Michael: I’m mainly referring to out gay television producer, Ryan Murphy, who created/produced Glee and American Horror Story and last year’s Feud about the feud/rivalry between Golden Age actresses Bette Davis and Joan Crawford. The “Bette vs Joan” Feud show had some great stuff in it but it was TRYING TOO HARD to be ‘gay’ friendly, I think. And, it was too long….camp is NOT 8 or 10 episodes. It’s over and done under 120 minutes!!!
IN AND OUT!!!!
Jeffrey: Yes. Camp can’t be stretched out like that. Two hours is tricky enough. No more. After that it is not fun-bad, it is just bad-bad.
Michael: I don’t think the book of Valley of the Dolls is camp….it’s just a fun potboiler. The film is what takes VOTD over the top. The bigger than life performances….the costumes….the songs…..the ridiculous lines, many of which are FROM the book but when over acted on screen , they became a whole new thing.
Screeching “I’M NEELEY O’HARA” at the top of your lungs is a High Camp moment..
Michael: The book makes more sense….for one thing, it has an actual believable timeline from 1945 to 1965. The film bizarrely squashes 20 years of the book’s plot down to about….what? 3 years or so? It’s apparently 1964 when the film starts and 1966 when it ends which doesn’t make any sense for the development of the characters.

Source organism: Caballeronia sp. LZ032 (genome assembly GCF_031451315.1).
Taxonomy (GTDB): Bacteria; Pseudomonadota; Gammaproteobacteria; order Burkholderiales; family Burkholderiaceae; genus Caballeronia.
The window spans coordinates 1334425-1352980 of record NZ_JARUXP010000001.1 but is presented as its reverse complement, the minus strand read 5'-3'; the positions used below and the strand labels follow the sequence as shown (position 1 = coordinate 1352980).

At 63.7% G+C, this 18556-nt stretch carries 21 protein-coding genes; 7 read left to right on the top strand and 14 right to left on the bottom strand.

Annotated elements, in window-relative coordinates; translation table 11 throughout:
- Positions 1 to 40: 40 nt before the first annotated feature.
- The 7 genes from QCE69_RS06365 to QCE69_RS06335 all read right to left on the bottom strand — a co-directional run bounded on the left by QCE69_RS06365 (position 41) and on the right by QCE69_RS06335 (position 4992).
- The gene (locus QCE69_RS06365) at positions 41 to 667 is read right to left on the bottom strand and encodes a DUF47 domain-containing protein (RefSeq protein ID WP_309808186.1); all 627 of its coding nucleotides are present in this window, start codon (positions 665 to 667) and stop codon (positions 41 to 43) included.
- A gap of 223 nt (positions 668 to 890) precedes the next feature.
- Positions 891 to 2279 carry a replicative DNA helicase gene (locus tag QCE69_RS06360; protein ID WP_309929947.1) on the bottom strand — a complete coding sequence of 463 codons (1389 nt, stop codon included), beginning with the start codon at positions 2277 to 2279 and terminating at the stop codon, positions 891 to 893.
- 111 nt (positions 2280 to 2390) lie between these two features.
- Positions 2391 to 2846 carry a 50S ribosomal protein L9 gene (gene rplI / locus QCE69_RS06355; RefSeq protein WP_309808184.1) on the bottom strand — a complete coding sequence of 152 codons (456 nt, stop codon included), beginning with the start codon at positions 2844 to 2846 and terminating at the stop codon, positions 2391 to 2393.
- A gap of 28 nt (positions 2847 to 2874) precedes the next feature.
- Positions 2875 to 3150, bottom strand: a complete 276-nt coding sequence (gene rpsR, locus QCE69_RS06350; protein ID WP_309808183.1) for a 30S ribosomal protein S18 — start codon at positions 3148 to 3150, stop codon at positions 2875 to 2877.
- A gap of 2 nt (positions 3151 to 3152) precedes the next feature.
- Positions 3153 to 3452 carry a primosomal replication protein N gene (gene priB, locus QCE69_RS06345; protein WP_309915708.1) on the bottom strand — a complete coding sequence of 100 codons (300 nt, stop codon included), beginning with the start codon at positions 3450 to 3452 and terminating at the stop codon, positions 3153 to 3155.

Michael: Poor Patty Duke…this film kinda killed her movie career and it raises the question, “WHAT THE FUCK was director Mark Robson doing, letting her give that performance?” It’s fun in a truly horrible sense because she SCREAMS and BELLOWS every line!
Michael: She’s like a demented lesbian truck driver. It’s a weirdly “butch” performance….which makes no sense because Neely is based on the career of Judy Garland who wasn’t a “butch” performer. And, Patty Duke wasn’t a lesbian so it’s just…a strange performance. Compelling and fascinating but oh, so very wrong.
Michael:And, of course, Judy really is a figure in the VOTD story because not only was Neely BASED on her, Judy was originally cast as Helen Lawson, the bossy Broadway star who propels the story, at least in the book, and of course Garland got canned after a week on set. The rumors vary, ranging from Garland falling apart to putting the blame on Robson who allegedly didn’t want her.
Jeffrey: In my show, I have a little bit about the whole Judy connection. It goes in a few different directions from where it starts. I find it all so fun to connect the dots. And you can really connect the dots with this story.
Michael: Though to be honest, that casting doesn’t really make much sense. Helen Lawson is a BITCH of the first order and Judy, though she could be a problem behind the scenes, didn’t PROJECT mean or bitchy on camera. She projected LOVE and fragile strength! I can’t see her barking out lines, like the great Susan Hayward, who replaced her, does with such gems as “Broadway doesn’t go for booze and dope!” while swigging a martini!
Michael: That line never made sense anyway:
“Broadway doesn’t go for booze and dope!”
That’s ALL Broadway is run on!!!
Michael: Hayward has the best line readings…putting the accent on the ‘wrong’ end of a word like “Broad WAY”….and, she just barks and snarls.
Maybe Patty Duke was trying to do the same with her Neely performance? Told to bark her lines like Hayward as Helen Lawson? But, it just sounds ludicrous coming out of little Patty’s mouth!!!